In light of PCORI’s mandate to conduct comparative clinical effectiveness research, CER communication tools and materials should present patients with sound, clinical evidence to help inform their individual decision-making process. Based on the focus on patient care management found in PCORI’s research agenda, is it clear that the communication of the results of that research will have a direct impact on individual patient decision-making. Therefore, as PCORI begins to play a more active role in CER communication, PIPC believes these proposed best practices represent elements for all CER organizations to consider when communicating CER results to physicians and patients. While this document reflects extensive research and engagement with the patient and provider communities, we also consider it to be a living document that will continue to evolve based on feedback we receive.
In the third biennial poll commissioned by PIPC in May of 2013, 1,500 registered voters expressed their opinion on a federal comparative effectiveness research institute. Poll results indicate that Americans believe that an independently-run CER Institute has great potential to benefit their lives by providing science-based, accurate, and transparent information to their doctors and the public at large. At the same time, Americans treasure their access to personalized, quality care and fear the potential misuse of information to make coverage decisions and limit their access to the best care. These poll results reinforce the mission of PIPC to help PCORI stay focused on its patient-centered mission, and to continue to emphasize the importance of transparency, good science, and a commitment to improving the communication of useful data to practitioners and individual patients alike.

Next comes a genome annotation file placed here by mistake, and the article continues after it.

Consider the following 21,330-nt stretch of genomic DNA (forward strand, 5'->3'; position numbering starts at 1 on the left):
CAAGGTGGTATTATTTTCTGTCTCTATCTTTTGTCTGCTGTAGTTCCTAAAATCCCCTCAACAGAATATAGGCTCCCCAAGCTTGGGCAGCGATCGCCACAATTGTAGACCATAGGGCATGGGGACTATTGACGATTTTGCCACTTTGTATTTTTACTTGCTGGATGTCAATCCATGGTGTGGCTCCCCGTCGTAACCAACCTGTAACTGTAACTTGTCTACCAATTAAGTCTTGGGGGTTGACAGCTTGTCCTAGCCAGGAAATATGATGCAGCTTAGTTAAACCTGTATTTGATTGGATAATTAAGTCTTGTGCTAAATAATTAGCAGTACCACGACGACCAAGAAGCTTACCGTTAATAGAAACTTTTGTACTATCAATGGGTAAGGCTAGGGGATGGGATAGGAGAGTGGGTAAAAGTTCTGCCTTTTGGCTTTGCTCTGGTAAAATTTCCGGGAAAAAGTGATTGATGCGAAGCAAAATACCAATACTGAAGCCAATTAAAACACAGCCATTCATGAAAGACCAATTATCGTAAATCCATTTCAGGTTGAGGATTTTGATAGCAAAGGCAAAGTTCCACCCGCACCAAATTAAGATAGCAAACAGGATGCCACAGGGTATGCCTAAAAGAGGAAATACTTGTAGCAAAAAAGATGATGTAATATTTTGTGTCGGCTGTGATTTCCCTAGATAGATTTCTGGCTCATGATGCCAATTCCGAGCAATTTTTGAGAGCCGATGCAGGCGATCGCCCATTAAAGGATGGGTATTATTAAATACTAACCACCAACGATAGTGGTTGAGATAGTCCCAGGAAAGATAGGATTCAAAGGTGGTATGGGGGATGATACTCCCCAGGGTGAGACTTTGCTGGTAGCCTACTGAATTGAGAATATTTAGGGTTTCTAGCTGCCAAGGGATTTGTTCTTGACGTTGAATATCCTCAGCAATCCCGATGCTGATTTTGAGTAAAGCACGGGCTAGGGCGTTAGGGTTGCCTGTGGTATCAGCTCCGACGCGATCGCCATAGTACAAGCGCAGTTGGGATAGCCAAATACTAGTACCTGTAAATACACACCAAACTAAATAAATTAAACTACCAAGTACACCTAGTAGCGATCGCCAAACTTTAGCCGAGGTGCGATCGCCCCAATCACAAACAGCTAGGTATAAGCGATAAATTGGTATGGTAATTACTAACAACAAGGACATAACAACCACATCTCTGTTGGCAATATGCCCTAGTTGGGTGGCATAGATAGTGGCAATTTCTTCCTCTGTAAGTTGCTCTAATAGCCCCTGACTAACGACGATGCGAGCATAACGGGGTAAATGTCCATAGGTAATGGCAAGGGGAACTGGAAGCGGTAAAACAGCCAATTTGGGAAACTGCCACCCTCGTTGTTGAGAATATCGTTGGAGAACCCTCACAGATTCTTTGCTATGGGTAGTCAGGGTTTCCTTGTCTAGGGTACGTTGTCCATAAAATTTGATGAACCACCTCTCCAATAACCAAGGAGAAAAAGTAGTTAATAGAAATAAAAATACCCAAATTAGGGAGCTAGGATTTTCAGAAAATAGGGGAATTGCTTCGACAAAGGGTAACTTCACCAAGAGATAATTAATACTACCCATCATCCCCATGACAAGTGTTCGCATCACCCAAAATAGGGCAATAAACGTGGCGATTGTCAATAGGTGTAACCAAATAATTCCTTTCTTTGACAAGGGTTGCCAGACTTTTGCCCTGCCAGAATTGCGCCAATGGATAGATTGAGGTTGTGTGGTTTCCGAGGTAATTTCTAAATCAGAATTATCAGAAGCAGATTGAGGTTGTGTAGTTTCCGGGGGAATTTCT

On Monday, June 10, 2013, the Partnership to Improve Patient Care (PIPC) and the American Association of People with Disabilities (AAPD) convened a roundtable representing people with disabilities in an effort to provide PCORI with consensus recommendations to develop research contracts beneficial to the disability community. PCORI researchers were present to outline the parameters for the research projects that PCORI can fund, as well as the process for working with PCORI